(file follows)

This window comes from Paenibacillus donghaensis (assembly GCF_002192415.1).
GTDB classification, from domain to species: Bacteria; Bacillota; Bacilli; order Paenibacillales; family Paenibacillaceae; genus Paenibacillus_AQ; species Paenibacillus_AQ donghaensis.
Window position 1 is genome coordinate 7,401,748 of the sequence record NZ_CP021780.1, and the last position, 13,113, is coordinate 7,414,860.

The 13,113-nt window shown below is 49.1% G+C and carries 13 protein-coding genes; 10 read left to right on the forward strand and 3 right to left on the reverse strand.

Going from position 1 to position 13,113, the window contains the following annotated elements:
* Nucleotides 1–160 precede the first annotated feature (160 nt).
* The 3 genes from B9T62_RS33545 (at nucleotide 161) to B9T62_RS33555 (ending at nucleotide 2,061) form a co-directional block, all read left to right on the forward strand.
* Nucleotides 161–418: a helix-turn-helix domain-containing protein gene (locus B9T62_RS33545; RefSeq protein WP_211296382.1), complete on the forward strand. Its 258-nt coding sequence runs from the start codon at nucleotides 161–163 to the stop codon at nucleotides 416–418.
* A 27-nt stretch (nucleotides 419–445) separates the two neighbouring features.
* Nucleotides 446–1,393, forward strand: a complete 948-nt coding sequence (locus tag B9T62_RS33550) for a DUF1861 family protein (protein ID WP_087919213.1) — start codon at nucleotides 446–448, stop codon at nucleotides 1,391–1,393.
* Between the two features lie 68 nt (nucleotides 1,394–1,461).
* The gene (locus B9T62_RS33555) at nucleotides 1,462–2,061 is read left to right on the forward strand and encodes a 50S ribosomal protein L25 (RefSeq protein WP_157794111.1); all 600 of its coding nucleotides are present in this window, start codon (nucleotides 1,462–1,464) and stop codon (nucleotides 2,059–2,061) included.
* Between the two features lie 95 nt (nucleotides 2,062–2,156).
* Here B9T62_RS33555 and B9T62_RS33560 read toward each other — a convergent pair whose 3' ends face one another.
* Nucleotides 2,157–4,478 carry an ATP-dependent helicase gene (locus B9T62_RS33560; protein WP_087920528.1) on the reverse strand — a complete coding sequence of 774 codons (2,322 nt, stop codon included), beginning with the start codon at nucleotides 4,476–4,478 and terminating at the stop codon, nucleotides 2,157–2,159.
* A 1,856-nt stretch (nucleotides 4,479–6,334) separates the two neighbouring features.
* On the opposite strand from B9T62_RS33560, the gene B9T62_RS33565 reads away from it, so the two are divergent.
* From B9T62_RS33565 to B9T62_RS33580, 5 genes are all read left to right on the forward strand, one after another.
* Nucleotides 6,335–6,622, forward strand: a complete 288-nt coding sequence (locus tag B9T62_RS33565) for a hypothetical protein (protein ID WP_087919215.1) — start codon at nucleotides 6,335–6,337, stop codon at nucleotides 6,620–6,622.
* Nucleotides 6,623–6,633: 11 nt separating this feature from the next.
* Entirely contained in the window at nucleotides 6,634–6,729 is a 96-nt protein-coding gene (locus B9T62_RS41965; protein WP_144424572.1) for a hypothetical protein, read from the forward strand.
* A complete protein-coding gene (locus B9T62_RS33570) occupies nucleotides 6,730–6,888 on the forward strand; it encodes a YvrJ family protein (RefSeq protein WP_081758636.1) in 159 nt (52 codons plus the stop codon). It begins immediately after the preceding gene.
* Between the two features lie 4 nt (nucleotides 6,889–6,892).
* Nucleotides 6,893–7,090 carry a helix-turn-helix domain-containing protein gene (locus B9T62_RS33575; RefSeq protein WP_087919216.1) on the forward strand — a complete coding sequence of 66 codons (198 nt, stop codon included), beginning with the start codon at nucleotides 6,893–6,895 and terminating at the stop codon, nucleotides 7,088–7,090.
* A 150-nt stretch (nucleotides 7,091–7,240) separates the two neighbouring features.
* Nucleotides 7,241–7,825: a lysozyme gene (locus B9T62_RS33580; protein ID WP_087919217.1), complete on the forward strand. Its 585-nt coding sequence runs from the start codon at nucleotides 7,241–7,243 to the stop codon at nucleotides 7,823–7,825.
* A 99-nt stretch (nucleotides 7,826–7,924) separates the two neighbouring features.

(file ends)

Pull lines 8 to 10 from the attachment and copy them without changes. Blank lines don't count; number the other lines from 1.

* Nucleotides 161–418: a helix-turn-helix domain-containing protein gene (locus B9T62_RS33545; RefSeq protein WP_211296382.1), complete on the forward strand. Its 258-nt coding sequence runs from the start codon at nucleotides 161–163 to the stop codon at nucleotides 416–418.
* A 27-nt stretch (nucleotides 419–445) separates the two neighbouring features.
* Nucleotides 446–1,393, forward strand: a complete 948-nt coding sequence (locus tag B9T62_RS33550) for a DUF1861 family protein (protein ID WP_087919213.1) — start codon at nucleotides 446–448, stop codon at nucleotides 1,391–1,393.